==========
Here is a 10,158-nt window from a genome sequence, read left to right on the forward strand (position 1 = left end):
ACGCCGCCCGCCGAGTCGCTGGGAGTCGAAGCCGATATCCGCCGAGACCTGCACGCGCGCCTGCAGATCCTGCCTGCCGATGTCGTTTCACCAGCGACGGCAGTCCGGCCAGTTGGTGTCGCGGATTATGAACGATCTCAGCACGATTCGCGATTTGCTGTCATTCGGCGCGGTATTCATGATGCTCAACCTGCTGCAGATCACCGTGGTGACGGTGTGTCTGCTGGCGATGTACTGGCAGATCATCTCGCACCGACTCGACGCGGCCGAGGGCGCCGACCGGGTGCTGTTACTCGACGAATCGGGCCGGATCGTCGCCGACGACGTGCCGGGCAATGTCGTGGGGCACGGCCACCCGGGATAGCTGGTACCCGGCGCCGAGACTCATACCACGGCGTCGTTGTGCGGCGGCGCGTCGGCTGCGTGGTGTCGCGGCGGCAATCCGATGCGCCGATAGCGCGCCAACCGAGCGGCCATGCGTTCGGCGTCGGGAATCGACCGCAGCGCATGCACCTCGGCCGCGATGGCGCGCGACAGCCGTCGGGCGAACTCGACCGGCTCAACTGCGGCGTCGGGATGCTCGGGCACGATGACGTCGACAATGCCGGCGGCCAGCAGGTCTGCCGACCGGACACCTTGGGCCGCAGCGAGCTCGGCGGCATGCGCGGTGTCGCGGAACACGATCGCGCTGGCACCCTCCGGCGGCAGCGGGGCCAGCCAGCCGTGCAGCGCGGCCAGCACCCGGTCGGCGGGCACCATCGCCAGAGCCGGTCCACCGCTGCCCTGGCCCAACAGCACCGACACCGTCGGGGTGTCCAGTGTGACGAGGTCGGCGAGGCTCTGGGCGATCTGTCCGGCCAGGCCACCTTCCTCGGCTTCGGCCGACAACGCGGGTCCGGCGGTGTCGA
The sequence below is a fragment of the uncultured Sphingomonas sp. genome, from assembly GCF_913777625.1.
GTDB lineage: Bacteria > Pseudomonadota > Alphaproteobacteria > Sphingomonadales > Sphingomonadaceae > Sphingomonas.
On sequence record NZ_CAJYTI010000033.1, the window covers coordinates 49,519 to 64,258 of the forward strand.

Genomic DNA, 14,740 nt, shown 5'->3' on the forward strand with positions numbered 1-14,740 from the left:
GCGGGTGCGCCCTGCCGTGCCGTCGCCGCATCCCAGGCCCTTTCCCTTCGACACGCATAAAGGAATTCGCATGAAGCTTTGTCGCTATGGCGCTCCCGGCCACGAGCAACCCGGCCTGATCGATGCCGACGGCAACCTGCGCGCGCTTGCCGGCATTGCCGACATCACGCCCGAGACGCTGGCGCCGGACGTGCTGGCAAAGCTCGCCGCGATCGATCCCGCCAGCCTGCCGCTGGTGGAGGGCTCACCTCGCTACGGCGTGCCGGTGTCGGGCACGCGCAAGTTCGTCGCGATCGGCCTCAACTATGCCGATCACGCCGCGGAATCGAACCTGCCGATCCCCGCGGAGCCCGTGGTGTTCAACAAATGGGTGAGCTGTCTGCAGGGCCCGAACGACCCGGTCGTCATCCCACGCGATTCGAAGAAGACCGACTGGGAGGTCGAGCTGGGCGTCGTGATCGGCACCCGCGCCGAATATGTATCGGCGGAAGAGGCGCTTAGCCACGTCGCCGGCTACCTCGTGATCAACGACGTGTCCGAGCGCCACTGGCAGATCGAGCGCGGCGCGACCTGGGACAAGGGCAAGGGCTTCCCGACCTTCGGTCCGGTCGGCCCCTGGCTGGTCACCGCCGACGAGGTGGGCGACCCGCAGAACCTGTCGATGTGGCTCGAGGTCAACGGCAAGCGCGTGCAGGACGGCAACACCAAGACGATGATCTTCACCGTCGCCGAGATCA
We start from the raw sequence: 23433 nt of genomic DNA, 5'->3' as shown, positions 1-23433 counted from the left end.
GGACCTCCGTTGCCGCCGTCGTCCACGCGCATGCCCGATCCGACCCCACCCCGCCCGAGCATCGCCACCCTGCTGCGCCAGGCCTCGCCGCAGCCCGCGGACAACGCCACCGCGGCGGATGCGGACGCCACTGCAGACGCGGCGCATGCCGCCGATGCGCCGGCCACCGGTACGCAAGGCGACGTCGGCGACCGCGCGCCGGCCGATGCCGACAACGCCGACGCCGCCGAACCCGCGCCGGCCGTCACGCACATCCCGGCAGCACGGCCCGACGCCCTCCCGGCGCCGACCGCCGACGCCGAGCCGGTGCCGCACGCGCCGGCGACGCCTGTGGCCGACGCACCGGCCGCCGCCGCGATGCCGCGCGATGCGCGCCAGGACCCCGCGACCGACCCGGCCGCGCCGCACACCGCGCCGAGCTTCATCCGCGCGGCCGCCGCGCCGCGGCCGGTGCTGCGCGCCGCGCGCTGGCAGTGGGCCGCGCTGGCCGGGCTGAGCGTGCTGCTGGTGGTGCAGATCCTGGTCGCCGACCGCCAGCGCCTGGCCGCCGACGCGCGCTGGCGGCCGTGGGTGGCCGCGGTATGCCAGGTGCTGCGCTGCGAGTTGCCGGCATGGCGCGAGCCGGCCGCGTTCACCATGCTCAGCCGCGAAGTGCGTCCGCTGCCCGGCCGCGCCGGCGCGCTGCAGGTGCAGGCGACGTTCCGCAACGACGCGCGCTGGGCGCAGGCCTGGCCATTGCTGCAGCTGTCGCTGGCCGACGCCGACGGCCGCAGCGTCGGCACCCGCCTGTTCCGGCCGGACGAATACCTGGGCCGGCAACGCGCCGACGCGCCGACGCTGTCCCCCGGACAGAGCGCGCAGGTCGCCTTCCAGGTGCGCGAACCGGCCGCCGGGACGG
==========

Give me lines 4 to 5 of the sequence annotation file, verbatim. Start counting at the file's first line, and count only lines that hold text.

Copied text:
GTDB lineage: Bacteria > Pseudomonadota > Alphaproteobacteria > Sphingomonadales > Sphingomonadaceae > Sphingomonas.
On sequence record NZ_CAJYTI010000033.1, the window covers coordinates 49,519 to 64,258 of the forward strand.